Poets.org is a fantastic resource for both adults and kids who have an interest in poetry. Their “30 Ways to Celebrate National Poetry Month” is an excellent resource for jumpstarting your April poetry celebrations. Some of the ideas are highlighted below, but others to note are:
Teach This Poem is a weekly series shared through email by Poets.org for teachers of students in grades K–12. The project is curated by Dr. Madeleine Fuchs Holzer, the Educator in Residence at Poets.org, and it is completely free. I find the weekly themes to be especially appealing, which include focuses on ancestry, gratitude, identity, mourning, sports and weather, among many other topics. The forms discussed are also ones I don’t often see being shared with learners, including cento, tanka and triolet. Dr. Holzer also provides background on the poetic school or movement from which poem examples appear. It’s a great resource and I find that I learn something new alongside my students.
Participating in a Poem-a-day is one of the easiest ways to introduce readers to a wide variety of poems, poets and forms in an easy-to-digest approach. Poets.org has a wide collection of poems for kids that you can access by theme here. You can also check out an anthology of poems at your local library or bookstore. You’ll find other resources online, but one creative approach might be to have your students keep a weekly poetry journal throughout the year. You can then have one student each day read a poem he or she wrote that week. Doing so will not only give everyone a chance to share their own poems but also an opportunity to hear one another grow and develop as poets throughout the year.
The Poetry in the Classroom Calendar from Poets.org is impressive. Each month includes birth dates and selected poems from renowned poets as well as poems that compliment a selected national theme, such as Black History Month, letter writing, and Asian/Pacific American Heritage. The interactive calendar also links to lesson plans and resources for further exploration. It’s a great way to plan ahead and ensure that poetry is included in your weekly lessons.
Have your students discovered novels in verse yet? I find the reaction can be similar to that of a student first discovering and falling in love with the graphic novel format. Reluctant readers are often accustomed to the way a novel typically “looks,” so when a story breaks form and can be read in a form or at a pace different from one a student is used to, it can be freeing. I personally love witnessing students read more expressively and confidently when reading a novel in verse over a traditionally formatted novel. Plus, it feels good to fly through the pages and feel a sense of accomplishment after reading for even just 15 minutes.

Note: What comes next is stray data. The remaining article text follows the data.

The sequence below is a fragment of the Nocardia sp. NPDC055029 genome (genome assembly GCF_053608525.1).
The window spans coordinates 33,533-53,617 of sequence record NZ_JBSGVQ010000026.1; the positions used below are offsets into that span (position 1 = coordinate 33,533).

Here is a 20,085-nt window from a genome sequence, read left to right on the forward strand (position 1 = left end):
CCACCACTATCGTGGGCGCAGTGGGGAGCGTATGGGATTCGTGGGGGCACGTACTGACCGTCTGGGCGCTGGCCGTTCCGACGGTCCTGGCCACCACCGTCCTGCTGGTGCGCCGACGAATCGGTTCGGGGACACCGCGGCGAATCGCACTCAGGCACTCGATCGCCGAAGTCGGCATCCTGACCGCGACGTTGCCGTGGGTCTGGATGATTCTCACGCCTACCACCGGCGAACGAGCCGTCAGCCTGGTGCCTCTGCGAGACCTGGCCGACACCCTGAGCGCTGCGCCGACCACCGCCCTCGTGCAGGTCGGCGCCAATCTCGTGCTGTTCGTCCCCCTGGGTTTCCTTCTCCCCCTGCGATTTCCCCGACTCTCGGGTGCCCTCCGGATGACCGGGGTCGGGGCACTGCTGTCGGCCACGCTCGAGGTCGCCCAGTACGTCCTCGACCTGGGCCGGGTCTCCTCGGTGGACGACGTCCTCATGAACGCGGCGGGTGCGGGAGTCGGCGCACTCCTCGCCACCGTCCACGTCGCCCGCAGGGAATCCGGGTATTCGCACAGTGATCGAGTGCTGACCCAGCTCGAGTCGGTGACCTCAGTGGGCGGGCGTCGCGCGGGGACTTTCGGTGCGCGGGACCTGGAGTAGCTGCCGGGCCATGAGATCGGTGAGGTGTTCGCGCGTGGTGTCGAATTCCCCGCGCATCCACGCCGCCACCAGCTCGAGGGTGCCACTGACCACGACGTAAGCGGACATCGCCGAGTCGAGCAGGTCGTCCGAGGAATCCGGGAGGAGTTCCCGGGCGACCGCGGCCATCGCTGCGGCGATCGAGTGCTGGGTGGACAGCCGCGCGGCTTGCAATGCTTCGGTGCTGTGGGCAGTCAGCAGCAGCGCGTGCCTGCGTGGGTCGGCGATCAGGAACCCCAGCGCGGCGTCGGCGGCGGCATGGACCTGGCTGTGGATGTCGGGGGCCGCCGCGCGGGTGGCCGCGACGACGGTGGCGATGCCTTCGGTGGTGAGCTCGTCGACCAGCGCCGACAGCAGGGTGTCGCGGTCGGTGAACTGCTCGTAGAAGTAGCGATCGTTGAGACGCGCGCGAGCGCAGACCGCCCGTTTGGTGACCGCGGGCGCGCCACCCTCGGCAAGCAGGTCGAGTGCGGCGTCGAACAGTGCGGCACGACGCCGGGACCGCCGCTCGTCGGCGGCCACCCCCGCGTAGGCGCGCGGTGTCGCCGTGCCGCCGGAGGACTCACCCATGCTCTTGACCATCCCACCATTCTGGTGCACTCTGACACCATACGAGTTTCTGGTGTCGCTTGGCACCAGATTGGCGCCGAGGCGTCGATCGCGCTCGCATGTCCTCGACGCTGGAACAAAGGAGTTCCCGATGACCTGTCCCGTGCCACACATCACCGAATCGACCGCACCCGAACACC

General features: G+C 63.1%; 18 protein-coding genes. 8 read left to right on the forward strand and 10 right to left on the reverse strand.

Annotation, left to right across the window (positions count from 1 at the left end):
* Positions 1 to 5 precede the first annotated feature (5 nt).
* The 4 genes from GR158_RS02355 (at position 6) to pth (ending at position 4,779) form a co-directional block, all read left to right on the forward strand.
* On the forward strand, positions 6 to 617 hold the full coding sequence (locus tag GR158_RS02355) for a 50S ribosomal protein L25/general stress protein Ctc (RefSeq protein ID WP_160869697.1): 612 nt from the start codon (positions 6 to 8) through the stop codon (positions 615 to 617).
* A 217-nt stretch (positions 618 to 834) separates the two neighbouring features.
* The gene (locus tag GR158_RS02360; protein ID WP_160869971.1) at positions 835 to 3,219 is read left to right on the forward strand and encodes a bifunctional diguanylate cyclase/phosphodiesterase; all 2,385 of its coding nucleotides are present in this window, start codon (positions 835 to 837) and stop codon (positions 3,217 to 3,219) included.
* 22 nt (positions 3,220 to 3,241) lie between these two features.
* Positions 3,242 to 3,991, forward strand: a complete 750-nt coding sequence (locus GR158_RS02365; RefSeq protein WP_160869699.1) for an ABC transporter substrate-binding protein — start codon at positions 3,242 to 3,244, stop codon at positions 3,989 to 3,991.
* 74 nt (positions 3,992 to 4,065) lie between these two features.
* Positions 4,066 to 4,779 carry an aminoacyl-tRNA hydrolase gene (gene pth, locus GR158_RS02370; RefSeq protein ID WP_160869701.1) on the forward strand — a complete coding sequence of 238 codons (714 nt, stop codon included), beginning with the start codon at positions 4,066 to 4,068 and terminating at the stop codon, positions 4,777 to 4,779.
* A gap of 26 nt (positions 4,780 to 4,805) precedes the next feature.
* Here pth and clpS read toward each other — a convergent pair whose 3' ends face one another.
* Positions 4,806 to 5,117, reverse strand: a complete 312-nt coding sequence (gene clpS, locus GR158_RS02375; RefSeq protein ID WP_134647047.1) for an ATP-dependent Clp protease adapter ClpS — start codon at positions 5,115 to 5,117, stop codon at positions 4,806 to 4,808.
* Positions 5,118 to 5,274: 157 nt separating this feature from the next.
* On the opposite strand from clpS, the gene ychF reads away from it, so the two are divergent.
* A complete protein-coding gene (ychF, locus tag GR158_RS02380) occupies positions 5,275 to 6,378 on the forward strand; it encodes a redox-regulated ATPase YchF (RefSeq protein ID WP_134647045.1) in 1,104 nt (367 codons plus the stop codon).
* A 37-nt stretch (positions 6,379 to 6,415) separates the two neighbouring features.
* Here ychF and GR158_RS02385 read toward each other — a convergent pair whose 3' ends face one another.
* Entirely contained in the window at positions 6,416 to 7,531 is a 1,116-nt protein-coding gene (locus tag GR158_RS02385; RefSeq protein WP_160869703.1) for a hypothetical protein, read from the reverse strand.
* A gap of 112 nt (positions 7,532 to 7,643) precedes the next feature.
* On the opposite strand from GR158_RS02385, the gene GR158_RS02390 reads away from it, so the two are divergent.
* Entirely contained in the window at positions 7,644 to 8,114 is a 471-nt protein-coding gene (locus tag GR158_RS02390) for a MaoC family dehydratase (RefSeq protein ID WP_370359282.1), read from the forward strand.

From the folks at Poets.org, “On Poem in Your Pocket Day, celebrated during April each year, we encourage you to select a poem, carry it with you, and share it with others throughout the day at schools, bookstores, libraries, parks and workplaces.” Make a display with copies of several poems that students in your class or library have selected. Encourage students to select a favorite poem, write a poem of their own or borrow a poem from the display to share whenever someone asks, “Do you have a poem in your pocket today?” It’s super easy to do and it gets kids talking about poetry throughout the day. There’s even a cute song by Emily Arrow that you can learn and share!
There are lesson plans available for grades K–12 through Poets.org to help you and your students connect with poetry throughout the year. And of course there are tons of websites and other online resources and apps devoted to reading, writing and sharing poetry. With so many great entry points for connecting with and celebrating poetry, I cannot wait to hear about all you do with your students!
Great Prezi on how to create blackout poetry. Geared toward middle and high school students, but will give you a good idea on how to create these items!
Examples of different ways to do black out poetry:
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